Astronomy and Astrophysics Review ( IF 15.143 ) Pub Date : 2015-12-19 , DOI: 10.1007/s00159-015-0090-6
Francesco Massaro, David J. Thompson, Elizabeth C. Ferrara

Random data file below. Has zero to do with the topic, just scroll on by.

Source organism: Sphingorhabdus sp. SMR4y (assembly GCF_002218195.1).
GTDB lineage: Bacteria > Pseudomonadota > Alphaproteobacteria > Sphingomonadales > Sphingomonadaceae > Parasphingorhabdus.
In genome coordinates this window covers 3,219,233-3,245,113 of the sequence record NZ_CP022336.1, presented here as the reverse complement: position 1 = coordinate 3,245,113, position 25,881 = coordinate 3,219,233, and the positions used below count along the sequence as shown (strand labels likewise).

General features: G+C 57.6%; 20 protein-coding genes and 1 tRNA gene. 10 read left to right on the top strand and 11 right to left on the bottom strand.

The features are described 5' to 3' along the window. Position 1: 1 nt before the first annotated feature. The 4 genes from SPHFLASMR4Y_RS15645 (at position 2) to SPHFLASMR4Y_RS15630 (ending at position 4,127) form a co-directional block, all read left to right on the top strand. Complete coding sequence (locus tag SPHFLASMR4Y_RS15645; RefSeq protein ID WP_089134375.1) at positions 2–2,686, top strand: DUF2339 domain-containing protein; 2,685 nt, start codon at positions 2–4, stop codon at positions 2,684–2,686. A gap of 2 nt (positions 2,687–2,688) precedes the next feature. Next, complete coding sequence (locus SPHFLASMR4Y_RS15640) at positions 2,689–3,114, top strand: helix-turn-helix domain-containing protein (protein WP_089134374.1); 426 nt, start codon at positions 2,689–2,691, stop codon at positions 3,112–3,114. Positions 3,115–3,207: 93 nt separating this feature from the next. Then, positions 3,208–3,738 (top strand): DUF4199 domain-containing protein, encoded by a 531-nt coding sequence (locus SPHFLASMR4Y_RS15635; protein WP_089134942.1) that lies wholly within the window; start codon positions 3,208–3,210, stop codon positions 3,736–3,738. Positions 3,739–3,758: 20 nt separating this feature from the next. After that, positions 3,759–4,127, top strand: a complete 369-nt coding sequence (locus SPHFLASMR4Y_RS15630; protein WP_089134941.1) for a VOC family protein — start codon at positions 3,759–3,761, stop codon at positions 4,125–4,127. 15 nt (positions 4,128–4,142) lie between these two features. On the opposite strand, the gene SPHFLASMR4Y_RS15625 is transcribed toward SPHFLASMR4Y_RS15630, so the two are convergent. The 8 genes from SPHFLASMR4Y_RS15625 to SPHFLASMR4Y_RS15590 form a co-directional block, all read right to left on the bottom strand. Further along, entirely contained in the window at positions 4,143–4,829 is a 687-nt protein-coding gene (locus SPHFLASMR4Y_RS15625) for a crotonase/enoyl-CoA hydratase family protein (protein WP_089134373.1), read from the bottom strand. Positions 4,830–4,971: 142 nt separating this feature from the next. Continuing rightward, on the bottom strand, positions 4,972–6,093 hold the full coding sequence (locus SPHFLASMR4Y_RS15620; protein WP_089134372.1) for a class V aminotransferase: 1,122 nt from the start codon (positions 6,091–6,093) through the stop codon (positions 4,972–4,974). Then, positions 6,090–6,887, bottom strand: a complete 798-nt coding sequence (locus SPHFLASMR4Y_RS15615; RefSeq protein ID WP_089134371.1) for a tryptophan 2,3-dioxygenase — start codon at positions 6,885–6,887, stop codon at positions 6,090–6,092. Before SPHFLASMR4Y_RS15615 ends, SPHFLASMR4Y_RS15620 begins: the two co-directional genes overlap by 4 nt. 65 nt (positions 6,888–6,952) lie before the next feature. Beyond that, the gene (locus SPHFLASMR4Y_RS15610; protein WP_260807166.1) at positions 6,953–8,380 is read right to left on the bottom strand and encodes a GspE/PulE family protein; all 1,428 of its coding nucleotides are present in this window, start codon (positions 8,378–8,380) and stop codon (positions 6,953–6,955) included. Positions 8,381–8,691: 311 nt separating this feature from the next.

The Universe is largely transparent to $$\gamma$$-rays in the GeV energy range, making these high-energy photons valuable for exploring energetic processes in the cosmos. After 7 years of operation, the Fermi  Gamma-ray Space Telescope has produced a wealth of information about the high-energy sky. This review focuses on extragalactic $$\gamma$$-ray sources: what has been learned about the sources themselves and about how they can be used as cosmological probes. Active galactic nuclei (blazars, radio galaxies, Seyfert galaxies) and star-forming galaxies populate the extragalactic high-energy sky. Fermi observations have demonstrated that these powerful non-thermal sources display substantial diversity in energy spectra and temporal behavior. Coupled with contemporaneous multifrequency observations, the Fermi results are enabling detailed, time-dependent modeling of the energetic particle acceleration and interaction processes that produce the $$\gamma$$-rays, as well as providing indirect measurements of the extragalactic background light and intergalactic magnetic fields. Population studies of the $$\gamma$$-ray source classes compared to the extragalactic $$\gamma$$-ray background place constraints on some models of dark matter. Ongoing searches for the nature of the large number of $$\gamma$$-ray sources without obvious counterparts at other wavelengths remain an important challenge.

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